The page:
Works of art never seen before outside Torres Strait will be exhibited in Newcastle as part of a landmark exhibition focusing on the artistic tradition of Torres Strait Islander culture.
The Torres Strait Island flag was hoisted at City Hall today for the first time in the building’s two-year history, in line with the Newcastle Art Gallery exhibition. It will be flown permanently to City Hall in honor of the local Torres Strait community.
Built in four years, Frequency: The Art of Torres Strait Developed by Newcastle Art Gallery in collaboration with highly respected artist and curator Brian Robinson.
It will include more than 1,130 works of art drawn from the gallery’s collection, as well as newly created pieces and highlights from local state, national institutions, artists and private collections.
Not many pieces have appeared outside the Torres Strait, including new works by Badhulgaw Kuthinaw Mood (Badu Art Center), Ngalmun Lagau Minaral Art (Mo Art) and Erub Ervar Meta (Erub Art).
Newcastle Lord Mayor Nuatali Nelmes said the independent exhibition provided an important opportunity to strengthen ties with the local Torres Strait Islanders and showcase their traditions and traditional wider community.
The exhibition title, WARWAR, is a traditional Eastern Island word in the Meriam Mer language, which translates into English as ‘marked with banquet’.
“Warwara is an important event for the Newcastle Art Gallery and the Hunter area, representing for the first time this Torres Strait Islander exhibition of caliber and size, outside of Australia’s major cities,” said CR Nelmes.
“This provides an important opportunity for the city of Newcastle to engage with our large Torres Strait Islander community, some who have never seen this culturally important work of art before, or whose culture has been celebrated with such significant significance.
“To further strengthen these ties, we raised the flag of Torres Strait Island for the first time at City Hall, today in front of members of the local Torres Strait community in a special Torres. It will be permanent once the exhibition is over. ”
Toby Cedar, a Newcastle-based artist who won the 2020 CAIF Port Northern Sculpture Award and teaches local dance and culture, said the exhibition is an important recognition of Torres Strait Island culture.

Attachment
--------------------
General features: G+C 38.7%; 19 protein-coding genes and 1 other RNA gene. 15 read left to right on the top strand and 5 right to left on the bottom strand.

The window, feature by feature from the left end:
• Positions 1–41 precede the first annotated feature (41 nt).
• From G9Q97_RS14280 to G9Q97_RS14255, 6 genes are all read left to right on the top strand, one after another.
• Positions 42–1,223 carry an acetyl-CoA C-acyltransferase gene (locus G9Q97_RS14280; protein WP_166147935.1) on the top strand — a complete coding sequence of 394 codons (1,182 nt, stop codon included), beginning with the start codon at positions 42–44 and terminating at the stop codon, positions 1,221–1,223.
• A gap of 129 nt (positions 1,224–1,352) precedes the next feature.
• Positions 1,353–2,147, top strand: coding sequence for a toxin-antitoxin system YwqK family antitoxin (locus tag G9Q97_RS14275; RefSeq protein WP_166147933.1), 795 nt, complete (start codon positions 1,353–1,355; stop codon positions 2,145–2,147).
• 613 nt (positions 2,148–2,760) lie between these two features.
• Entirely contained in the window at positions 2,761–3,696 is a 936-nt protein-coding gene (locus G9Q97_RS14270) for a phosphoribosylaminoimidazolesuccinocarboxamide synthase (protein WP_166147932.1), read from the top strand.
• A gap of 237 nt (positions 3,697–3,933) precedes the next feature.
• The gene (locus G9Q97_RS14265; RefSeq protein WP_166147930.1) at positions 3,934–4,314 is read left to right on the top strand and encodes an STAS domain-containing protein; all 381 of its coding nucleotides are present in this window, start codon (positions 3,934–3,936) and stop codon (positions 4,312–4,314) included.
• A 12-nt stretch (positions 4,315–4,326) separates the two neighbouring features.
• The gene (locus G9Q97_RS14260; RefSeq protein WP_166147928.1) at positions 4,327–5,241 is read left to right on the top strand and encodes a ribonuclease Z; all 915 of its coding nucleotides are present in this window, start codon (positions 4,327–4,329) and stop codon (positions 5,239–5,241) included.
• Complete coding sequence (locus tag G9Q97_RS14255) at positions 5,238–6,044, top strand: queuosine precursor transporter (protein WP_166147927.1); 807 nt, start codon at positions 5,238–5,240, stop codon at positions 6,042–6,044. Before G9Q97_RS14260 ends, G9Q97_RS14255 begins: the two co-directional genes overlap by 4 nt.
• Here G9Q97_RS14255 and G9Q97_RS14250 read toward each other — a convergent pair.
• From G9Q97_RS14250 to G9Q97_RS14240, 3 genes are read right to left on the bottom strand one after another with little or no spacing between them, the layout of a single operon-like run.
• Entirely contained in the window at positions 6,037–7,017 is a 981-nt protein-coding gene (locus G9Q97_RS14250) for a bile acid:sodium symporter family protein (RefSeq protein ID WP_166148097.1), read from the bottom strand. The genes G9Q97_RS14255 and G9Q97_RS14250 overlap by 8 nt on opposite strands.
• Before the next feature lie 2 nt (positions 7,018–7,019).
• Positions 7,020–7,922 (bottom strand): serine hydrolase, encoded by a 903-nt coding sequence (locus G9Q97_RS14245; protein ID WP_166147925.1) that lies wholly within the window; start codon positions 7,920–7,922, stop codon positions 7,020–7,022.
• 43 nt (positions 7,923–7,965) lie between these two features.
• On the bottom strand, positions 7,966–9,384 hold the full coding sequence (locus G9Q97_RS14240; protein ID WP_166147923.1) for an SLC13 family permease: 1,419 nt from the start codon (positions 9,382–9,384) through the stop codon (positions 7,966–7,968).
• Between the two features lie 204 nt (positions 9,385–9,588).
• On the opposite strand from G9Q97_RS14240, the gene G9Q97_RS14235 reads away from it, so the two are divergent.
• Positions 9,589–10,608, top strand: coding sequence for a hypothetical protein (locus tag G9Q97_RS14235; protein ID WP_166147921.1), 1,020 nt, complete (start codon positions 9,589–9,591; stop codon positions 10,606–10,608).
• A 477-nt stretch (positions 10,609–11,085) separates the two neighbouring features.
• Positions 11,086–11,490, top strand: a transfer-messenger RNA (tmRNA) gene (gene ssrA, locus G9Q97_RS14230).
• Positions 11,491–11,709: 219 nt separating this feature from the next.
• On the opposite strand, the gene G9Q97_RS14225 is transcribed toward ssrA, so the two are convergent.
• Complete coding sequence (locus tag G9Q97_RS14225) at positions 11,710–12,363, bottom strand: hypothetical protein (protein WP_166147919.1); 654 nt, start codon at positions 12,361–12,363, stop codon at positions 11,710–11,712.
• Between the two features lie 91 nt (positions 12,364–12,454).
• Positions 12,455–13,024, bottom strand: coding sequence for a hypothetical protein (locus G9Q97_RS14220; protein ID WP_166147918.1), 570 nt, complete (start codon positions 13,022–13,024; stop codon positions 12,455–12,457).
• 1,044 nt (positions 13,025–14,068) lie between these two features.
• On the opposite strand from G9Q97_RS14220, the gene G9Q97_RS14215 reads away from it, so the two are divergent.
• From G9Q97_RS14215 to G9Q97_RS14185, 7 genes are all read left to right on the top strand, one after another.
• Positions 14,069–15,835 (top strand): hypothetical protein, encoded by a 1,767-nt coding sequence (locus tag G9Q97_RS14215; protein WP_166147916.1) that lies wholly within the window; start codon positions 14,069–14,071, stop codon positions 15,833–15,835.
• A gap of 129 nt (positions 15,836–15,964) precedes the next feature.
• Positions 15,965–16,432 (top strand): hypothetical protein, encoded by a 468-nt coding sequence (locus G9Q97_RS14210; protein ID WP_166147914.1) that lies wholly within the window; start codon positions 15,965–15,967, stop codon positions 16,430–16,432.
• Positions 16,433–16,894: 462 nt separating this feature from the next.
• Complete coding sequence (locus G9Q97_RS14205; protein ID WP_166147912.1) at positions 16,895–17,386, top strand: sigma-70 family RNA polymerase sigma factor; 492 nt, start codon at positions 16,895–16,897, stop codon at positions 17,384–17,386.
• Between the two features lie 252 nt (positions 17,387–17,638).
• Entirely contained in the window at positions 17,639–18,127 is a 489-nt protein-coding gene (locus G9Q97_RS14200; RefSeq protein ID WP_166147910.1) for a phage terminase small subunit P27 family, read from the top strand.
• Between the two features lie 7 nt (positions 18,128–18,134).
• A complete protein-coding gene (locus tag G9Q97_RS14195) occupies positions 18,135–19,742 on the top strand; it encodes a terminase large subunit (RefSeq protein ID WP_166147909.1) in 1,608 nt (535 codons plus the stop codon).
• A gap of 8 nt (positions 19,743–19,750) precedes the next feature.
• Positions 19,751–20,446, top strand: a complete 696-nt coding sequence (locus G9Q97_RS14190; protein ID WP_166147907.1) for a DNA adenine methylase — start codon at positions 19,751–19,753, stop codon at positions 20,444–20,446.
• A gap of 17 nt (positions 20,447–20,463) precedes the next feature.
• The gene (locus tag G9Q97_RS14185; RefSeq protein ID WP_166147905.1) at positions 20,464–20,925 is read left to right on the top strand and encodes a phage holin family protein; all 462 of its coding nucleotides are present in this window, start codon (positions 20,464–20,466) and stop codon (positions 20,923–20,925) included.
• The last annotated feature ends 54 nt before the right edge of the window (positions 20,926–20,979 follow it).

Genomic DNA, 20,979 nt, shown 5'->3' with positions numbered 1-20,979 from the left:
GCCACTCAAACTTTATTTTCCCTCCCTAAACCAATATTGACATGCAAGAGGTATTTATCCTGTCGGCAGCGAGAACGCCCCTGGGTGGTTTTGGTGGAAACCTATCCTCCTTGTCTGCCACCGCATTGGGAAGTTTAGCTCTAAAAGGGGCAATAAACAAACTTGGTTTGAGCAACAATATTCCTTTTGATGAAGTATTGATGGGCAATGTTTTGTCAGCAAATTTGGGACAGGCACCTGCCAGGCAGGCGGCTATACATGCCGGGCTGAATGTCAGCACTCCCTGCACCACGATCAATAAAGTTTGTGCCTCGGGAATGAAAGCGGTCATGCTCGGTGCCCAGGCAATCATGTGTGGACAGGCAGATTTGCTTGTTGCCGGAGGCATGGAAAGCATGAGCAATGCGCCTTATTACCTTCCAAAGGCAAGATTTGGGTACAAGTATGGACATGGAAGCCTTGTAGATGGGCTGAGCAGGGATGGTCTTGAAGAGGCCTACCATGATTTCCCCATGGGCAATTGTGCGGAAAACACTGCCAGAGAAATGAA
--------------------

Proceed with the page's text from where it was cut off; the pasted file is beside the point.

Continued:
“It is very special for me to be a part of this exhibition as it showcases our rich Torres Strait Islander art and culture,” Mr. Kedar said.
“For many, this exhibition will be the first time they have learned anything about the Torres Strait Islands and our people, which is very important to me. Brian narrates our history and stories well in a way that curates the exhibition in a separate phase.
“It’s amazing that the local and surrounding Torres Strait Islander communities will all be able to see art from our past here at NSW, many of the pieces were shown for the first time.
“I would also be very proud to see the Torres Strait Island flag unfurled at City Hall for the first time with my family because it includes my people and I feel identified with the other flags there.”
Loretta Morton, director of the Newcastle Art Gallery, said the gallery has been actively taking on works by Torres Strait Islander artists since 2017, many of which will be on display for the first time. Works of art on loan from Australia’s leading institutions that were not exhibited publicly before the exhibition, create an incredible opportunity for the community to experience and experience and gain new appreciation and understanding of the culture here at Newcastle.
“Over and over “Through the rise of 1st century art practitioners and today’s contemporary art tradition, the Torres Strait Islander tradition and the art of showcasing the development and potential of society have a wide variety of characteristics,” Ms Morton said.
“It explores the impact of cultural preservation, Christianity, language and globalization on the physical environment of the Torres Strait Islands, located in the narrow waters between the land masses of Jae Dagum Daudai (Australia) in the south and Naigai Dagam Daudai (Papua New Guinea) in the north. “
Exhibition artists include Joseph Au, Grace Lillian Lee, Glenn Mackey, Billy Missy, Laurie Nona, Brian Robinson, Drs. Ken Thaidai and Alik Tipoti.
Guest curator Brian Robinson said Frequency: The Art of Torres Strait The unique Ilon is an important part of Kustam (island customs) from which wisdom, power and creativity are derived.
“It’s through visual art, dance, and song that ancestral stories and legends are kept and passed on to the younger generation, and it’s important that such exhibitions contribute to this preservation,” Mr. Robinson said.
“The Newcastle Art Gallery has played a pivotal role in the co-creation of this unique exhibition, which helps to develop, grow and understand this wonderful indigenous culture.
“For local Torres Strait Island communities, the exhibition is a way to reconnect to the island; Back to family and friends; Return to the rich and vibrant history that has been defined by the wonderful tradition of rituals that have been going on for thousands of years. ”
Frequency: The Art of Torres Strait May 2 – Will run at the Newcastle Art Gallery from August 22, 2021, and coincides with important dates, including Mabo Day, Reconciliation Week, Lack of Light and NAIDOC Week.
The Newcastle Art Gallery will be hosting events on each important date in collaboration with local Torres Strait Island artists and performers, while curator and artist Talk Saturday will be hosted by exhibition curator Brian Robinson and local artist Toby Cedar in a conversation with Newcastle. Art Gallery Director Loretta Morton.